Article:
Keep in mind that Green Bay had losses to the Miami Dolphins, Washington Redskins and Detroit Lions this year. Such losses to such teams don’t exist on the Falcons resume.

Now don’t take this as me undermining what Green Bay has done this year, or to suggest they didn’t deserve those wins, not at all. What Green Bay did this year was make enough plays to win 10 games, not 11, not 9, but 10. Atlanta made enough plays to win 13 games, not 14, not 12, but 13.

*Also keep in mind, 5 of the Patriots victories this year came by single possession margins, but to suggest this would be complete blasphemy*

It’s funny though, Green Bay was scrapping out wins, and doing just enough to get in the playoffs, and apparently showing us how great they were. Or at least that’s what we are led to believe. The Falcons meanwhile were just the beneficiaries of some lucky bounces and advantageous officiating decisions, or so we’re told.

We hear how Green Bay was the hottest team coming into the playoffs. I’m sorry, didn’t they lose HALF of their last six games? Didn’t they manage a total of 13 points against the Lions and Bears in two of their final four?

I know full well how good a football team Green Bay is. They have an elite quarterback. They have a tremendous attacking defense. They play good special teams. They’ve won quite a few football games. The thing is, the same can be said of the Falcons, only, they’ve managed to win a few more, including one over these same Packers.

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Thoughts From Last Night

1. The defense, long considered our achillies heel, played outstanding. The offense, we should trust, will come around, they’ve been too good and have too many players. But our defense was flying around the ball, and tackling well (everyone but Drew Brees of course), and making life rather miserable for Brees. Yes, Brees put up really good numbers against the blitz, but he made some pretty ridiculous plays himself to do that. Those were plays most quarterbacks don’t make, and on most days, I’m not sure Brees doesn’t make. We just about got to him so many times last night, you have to like that formula. If our defense can turn out performances like that, I like our chances going forward.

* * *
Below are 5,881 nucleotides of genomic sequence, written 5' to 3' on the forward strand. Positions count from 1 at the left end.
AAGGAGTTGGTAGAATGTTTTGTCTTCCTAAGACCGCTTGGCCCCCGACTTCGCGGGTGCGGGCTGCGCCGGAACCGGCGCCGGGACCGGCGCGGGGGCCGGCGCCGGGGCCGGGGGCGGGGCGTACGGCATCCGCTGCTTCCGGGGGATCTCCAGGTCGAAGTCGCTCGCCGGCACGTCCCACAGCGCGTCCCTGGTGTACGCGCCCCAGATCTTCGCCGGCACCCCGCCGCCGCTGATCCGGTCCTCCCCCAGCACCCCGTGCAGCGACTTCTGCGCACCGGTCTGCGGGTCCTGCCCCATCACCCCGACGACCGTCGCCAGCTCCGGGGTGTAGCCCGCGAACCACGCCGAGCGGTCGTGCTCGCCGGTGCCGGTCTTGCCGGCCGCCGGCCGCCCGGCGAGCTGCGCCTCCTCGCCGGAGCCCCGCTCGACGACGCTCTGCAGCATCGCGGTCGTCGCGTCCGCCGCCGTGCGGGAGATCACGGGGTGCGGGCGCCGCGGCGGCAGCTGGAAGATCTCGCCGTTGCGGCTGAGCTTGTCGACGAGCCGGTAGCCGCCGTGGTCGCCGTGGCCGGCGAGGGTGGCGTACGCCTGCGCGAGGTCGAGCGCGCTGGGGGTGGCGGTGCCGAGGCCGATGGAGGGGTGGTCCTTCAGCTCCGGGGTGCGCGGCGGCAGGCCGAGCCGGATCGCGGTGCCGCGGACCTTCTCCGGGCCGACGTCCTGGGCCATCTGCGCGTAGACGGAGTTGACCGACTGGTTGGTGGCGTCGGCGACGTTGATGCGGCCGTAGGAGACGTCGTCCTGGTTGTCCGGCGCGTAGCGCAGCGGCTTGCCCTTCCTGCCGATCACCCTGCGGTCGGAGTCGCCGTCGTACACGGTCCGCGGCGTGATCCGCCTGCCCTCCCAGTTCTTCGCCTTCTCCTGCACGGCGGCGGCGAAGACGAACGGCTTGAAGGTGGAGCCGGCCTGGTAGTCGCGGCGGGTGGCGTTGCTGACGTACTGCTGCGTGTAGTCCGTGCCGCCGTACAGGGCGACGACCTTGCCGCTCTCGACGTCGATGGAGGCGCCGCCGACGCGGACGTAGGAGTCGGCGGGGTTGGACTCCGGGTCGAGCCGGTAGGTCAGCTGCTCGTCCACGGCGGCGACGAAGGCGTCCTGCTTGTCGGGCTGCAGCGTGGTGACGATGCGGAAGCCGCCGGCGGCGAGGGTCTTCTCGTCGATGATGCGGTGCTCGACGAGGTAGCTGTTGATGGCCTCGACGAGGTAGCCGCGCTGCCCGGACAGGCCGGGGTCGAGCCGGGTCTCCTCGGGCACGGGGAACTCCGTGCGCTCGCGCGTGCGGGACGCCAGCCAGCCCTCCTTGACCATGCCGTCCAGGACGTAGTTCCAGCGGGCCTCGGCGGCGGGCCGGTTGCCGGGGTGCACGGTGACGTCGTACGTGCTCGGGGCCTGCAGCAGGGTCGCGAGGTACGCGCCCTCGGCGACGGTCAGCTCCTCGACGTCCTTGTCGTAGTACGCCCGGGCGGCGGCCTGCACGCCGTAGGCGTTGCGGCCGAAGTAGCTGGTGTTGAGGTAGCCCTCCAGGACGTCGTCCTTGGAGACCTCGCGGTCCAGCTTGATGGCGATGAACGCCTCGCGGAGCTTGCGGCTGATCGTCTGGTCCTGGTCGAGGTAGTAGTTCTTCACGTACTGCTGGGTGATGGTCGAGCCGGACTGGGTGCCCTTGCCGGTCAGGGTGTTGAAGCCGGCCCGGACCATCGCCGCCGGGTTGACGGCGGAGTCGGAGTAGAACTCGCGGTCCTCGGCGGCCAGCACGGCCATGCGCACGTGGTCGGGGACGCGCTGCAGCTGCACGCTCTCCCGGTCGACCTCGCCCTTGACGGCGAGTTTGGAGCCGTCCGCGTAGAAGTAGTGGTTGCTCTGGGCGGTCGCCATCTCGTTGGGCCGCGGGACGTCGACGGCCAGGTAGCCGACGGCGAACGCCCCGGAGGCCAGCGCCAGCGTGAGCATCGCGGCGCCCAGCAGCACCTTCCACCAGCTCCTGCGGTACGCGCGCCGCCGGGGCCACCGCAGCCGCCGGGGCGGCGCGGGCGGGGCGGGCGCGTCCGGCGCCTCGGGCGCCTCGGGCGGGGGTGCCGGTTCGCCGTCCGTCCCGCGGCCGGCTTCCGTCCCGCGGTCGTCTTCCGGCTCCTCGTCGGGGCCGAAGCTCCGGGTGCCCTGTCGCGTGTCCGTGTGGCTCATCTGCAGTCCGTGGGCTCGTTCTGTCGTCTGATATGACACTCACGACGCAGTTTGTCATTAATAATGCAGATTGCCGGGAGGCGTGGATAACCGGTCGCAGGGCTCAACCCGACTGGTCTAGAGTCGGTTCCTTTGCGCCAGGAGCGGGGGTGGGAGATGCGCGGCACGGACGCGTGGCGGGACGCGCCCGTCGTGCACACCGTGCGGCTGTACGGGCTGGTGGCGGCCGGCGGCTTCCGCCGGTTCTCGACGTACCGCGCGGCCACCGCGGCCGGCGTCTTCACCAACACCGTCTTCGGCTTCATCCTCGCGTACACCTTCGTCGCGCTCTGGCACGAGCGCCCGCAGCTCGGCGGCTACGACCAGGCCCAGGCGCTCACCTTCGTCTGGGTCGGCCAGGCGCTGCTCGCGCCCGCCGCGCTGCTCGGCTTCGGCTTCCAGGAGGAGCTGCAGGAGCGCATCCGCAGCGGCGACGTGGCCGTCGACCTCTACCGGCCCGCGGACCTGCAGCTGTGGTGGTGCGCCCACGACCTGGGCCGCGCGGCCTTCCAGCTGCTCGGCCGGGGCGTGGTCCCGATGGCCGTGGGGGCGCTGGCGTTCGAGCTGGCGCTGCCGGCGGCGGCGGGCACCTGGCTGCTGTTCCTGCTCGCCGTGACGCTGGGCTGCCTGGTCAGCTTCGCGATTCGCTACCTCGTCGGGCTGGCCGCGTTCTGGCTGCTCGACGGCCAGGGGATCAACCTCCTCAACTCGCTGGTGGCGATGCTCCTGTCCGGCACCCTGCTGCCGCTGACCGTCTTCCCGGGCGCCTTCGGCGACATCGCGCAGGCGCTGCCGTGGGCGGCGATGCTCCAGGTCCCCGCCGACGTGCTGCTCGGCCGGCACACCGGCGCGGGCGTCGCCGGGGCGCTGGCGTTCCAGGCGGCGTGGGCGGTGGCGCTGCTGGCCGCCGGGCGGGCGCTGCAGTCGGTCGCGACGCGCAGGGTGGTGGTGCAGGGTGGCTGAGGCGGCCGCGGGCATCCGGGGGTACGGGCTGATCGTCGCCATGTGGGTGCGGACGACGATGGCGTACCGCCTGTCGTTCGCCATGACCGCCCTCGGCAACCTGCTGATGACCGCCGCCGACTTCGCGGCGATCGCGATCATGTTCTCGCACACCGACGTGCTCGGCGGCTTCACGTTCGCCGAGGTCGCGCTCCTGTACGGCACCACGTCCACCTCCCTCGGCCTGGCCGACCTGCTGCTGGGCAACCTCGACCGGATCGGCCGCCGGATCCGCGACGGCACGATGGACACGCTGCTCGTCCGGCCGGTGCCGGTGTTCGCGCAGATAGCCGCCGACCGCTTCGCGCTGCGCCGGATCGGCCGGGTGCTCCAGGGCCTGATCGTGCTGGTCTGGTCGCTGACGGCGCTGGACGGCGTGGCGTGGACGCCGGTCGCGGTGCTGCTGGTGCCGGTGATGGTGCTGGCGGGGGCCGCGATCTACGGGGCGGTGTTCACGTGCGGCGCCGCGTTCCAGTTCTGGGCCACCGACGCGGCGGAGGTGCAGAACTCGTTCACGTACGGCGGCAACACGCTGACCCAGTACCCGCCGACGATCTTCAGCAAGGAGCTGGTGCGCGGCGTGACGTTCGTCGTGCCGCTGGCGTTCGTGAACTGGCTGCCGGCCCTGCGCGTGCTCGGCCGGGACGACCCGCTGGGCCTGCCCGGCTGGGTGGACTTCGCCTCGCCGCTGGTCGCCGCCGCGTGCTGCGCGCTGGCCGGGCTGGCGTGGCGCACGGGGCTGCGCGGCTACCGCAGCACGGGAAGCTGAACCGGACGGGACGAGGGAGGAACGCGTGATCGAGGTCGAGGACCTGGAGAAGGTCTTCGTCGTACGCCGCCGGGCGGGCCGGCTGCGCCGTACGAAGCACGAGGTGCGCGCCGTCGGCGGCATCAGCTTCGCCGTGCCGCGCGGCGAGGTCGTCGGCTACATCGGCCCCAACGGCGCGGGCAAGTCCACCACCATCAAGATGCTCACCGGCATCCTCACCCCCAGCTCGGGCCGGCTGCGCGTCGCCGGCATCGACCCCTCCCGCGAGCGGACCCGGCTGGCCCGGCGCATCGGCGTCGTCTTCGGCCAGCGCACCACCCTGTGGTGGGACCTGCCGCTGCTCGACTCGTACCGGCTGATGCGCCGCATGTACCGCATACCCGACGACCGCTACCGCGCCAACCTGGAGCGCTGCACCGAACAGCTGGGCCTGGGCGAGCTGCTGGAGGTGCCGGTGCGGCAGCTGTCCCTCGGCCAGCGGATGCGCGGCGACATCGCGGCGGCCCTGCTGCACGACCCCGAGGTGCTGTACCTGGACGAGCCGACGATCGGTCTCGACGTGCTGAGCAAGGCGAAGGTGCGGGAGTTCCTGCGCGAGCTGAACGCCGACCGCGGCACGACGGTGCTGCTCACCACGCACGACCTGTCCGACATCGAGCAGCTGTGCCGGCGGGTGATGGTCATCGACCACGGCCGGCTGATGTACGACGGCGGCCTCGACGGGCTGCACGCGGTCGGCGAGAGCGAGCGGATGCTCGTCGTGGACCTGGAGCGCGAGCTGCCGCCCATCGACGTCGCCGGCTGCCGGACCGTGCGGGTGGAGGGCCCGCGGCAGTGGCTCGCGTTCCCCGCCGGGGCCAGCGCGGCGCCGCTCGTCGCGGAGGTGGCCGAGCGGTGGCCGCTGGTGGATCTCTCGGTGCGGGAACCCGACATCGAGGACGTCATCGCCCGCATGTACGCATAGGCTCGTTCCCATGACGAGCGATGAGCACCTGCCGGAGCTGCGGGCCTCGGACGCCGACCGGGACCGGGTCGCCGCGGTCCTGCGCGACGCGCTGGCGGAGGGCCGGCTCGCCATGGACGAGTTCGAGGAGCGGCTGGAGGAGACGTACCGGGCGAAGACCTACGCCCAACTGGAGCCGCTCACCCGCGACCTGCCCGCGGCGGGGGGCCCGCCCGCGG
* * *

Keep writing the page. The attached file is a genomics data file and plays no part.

2. Did we really want to have to beat the Saints three times this year? That’s a tall task. Has anyone ever beaten a defending Super Bowl champion three times in one year? It’s highly unlikely. Do we want to have that task staring us down in our first home playoff game in six years?

3. How many teams are really going to be able to come in here and win a game? How many quarterbacks can handle this crowd noise in this building? Do you really think Michael Vick can orchestrate the offense as well with this noise and this atmosphere like he can in Philadelphia at home? Jay Cutler? The easily rattled Jay Cutler? Drew Brees played well, and yet even in playing well, it wasn’t that well. There were huge mistakes too. And I’m not sure Brees can even come in here and win twice.

4. We learned our secondary can hold up okay in one on coverage, or while we are blitzing. Yes, Brees completed a ton of passes, but as mentioned before, he made some ridiculous plays that 9 times out of 10 nobody in the league can make. There were a lot of completions, for very little gain. If the guys in the secondary tackle, this approach works. Make a team go 10 or 12 plays for a touchdown. Odds are good, they won’t be able to. They’ll commit a penalty, or turn the ball over, which the Saints did a lot of both. The strategy worked perfectly, well, until the end that is. I’ll gladly let a guy complete 9 of 11 passes for 65 yards if those two incompletions are turnovers. That’s a trade-off I’ll make any day of the week. I’m curious to see how many blitzes were called on that final drive by the Atlanta defense though that allowed the go ahead score. Our strategy was to make the Saints patiently move the ball down the field without the benefit of the big play. It worked the entire game, until the end, so I’m curious if we stopped blitzing as much at that point.

5. Teams with chips on their shoulder and something to prove become even more dangerous. Apparently ESPN has forgotten that the Falcons are 12-3, in first place, can still be the one seed if they simply beat the worst team in the league at home, and BEAT the Saints earlier this year in New Orleans. Now, suddenly, after a three point loss to a great football team, in a great game, the Falcons are frauds, and overrated, and exposed. Okay. Tell them that. Tell this team they are nobodys. Good. They like it that way.